Chaperone therapy for Pompe disease is currently in the clinical trial stage and aims to restore function to the defective GAA enzyme. Chaperone therapy is also being investigated in other lysosomal storage disorders, such as Gaucher disease and Fabry disease.
How chaperone therapy works
For an enzyme to work, it must fold properly. Genetic mutations can destabilize an enzyme, causing it to unfold or misfold. This affects the enzyme’s ability to move to its correct location in the cell, interfering with its overall function. Chaperones are proteins that exist naturally in the cell that ensure that enzymes fold correctly.
Chaperone therapy for Pompe disease
In Pompe disease, chaperone therapy uses small molecules that bind to the dysfunctional GAA enzyme, helping it to fold correctly and ensuring that normal enzyme activity is restored. Chaperone therapy may help overcome the limitations of enzyme replacement therapy (ERT), the current standard of care for Pompe disease. Current ERT for Pompe disease does not adequately resolve skeletal muscle disease.
Proof-of-concept studies testing chaperone therapy for Pompe disease discovered that a pharmacological chaperone called derivative N-(n-butyl) deoxynojinimycin (NB-DNJ) was able to increase the levels of GAA enzyme in cultured cells from patients who had Pompe disease.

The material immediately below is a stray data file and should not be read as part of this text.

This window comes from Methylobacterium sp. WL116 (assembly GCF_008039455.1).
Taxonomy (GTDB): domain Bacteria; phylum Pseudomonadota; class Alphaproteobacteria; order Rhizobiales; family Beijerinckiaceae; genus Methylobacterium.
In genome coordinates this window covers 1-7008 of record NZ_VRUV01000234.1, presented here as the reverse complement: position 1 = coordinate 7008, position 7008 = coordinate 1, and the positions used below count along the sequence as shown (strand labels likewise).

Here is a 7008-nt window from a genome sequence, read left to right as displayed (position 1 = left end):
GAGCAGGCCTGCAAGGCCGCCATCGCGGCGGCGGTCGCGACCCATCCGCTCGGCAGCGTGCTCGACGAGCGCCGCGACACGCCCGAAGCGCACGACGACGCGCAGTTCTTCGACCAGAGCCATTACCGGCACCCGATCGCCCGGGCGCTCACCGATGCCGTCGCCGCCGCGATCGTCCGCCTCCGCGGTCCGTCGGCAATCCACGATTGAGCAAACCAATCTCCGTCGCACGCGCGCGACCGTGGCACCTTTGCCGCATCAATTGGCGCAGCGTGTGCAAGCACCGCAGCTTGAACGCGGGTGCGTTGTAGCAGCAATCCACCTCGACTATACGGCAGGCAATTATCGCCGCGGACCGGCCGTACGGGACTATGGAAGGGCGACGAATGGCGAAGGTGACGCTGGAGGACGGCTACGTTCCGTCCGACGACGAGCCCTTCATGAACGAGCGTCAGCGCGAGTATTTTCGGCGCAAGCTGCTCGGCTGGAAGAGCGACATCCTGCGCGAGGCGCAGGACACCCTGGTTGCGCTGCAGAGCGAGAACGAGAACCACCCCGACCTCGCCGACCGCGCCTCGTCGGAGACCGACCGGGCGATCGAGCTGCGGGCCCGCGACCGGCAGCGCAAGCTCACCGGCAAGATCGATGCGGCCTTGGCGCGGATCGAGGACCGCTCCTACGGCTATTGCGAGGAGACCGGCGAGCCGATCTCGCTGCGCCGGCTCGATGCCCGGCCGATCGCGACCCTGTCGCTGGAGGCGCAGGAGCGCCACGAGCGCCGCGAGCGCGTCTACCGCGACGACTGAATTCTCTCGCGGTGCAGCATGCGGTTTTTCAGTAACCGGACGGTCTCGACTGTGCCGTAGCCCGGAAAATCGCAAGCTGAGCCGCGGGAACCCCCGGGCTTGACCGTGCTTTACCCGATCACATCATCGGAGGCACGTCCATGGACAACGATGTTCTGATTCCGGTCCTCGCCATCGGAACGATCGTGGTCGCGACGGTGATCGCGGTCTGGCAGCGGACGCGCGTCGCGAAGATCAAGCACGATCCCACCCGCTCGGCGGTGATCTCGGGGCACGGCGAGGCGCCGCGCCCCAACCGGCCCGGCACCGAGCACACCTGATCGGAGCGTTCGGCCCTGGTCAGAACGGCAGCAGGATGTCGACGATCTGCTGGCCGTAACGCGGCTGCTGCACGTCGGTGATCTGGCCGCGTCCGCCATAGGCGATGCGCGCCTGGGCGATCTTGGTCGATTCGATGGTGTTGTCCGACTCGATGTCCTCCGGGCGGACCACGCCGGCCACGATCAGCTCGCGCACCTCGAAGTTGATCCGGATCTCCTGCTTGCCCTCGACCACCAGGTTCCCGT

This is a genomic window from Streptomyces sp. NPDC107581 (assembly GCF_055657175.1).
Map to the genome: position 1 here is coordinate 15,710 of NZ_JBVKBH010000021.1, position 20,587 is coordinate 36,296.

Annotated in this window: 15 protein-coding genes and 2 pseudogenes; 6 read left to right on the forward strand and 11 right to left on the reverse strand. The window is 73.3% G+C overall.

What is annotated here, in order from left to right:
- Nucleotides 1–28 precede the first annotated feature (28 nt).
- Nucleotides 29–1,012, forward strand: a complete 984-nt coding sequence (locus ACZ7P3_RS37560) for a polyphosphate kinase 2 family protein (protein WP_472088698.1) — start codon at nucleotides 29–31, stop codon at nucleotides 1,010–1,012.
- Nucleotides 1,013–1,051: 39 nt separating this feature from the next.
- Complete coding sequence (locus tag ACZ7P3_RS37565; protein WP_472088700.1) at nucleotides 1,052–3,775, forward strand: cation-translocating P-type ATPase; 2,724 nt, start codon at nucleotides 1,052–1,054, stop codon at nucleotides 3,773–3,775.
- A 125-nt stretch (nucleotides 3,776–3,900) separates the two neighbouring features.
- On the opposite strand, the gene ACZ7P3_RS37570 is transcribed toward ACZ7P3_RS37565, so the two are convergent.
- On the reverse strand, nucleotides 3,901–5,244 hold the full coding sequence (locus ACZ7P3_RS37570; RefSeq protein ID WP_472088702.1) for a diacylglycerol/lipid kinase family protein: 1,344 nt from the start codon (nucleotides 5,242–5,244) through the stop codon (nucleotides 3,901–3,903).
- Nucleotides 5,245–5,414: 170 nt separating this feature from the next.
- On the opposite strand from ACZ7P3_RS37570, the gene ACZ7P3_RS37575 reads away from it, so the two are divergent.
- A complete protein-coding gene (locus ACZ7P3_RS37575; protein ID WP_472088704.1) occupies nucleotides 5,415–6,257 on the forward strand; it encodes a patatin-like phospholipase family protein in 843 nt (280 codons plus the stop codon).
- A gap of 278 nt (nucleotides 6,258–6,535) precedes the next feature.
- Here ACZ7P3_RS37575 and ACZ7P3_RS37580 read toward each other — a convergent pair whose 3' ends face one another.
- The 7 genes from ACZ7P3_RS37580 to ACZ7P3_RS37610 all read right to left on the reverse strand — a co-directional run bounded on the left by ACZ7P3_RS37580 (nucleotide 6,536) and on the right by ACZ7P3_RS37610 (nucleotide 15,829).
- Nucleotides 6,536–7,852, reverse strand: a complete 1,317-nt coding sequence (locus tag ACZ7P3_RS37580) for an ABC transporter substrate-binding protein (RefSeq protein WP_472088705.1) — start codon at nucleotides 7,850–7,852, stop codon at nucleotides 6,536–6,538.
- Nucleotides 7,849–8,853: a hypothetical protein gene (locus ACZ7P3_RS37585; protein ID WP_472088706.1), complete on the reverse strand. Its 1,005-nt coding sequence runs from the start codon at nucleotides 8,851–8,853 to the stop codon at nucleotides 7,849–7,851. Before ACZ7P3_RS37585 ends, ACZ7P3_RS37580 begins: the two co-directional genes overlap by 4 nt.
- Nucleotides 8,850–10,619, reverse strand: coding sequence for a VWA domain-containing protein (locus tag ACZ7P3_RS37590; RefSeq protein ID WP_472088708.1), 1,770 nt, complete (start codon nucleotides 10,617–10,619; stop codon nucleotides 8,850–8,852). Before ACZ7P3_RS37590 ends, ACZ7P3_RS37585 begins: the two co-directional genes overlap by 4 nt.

Other studies in cultured cells from Pompe patients and in mouse models of the disease found that NB-DNJ was able to enhance the effectiveness of ERT.
Amicus Therapeutics is currently developing a combined pharmacological chaperone/ERT therapy for Pompe disease, called ATB200/AT2221, using its trademarked CHART (chaperone-advanced replacement therapy) technology. This compound is currently in a Phase 1/2 clinical trial (NCT02675465), and Amicus recently announced positive results from the trial.
Limitations of chaperone therapy
Although all patients with Pompe disease have a defective GAA gene, there are many different variants of the GAA gene mutation that have been documented. Not all of these mutations may respond to chaperone therapy. Chaperone therapy alone may not be enough to reverse enzyme defects, although this is also a challenge with ERT.
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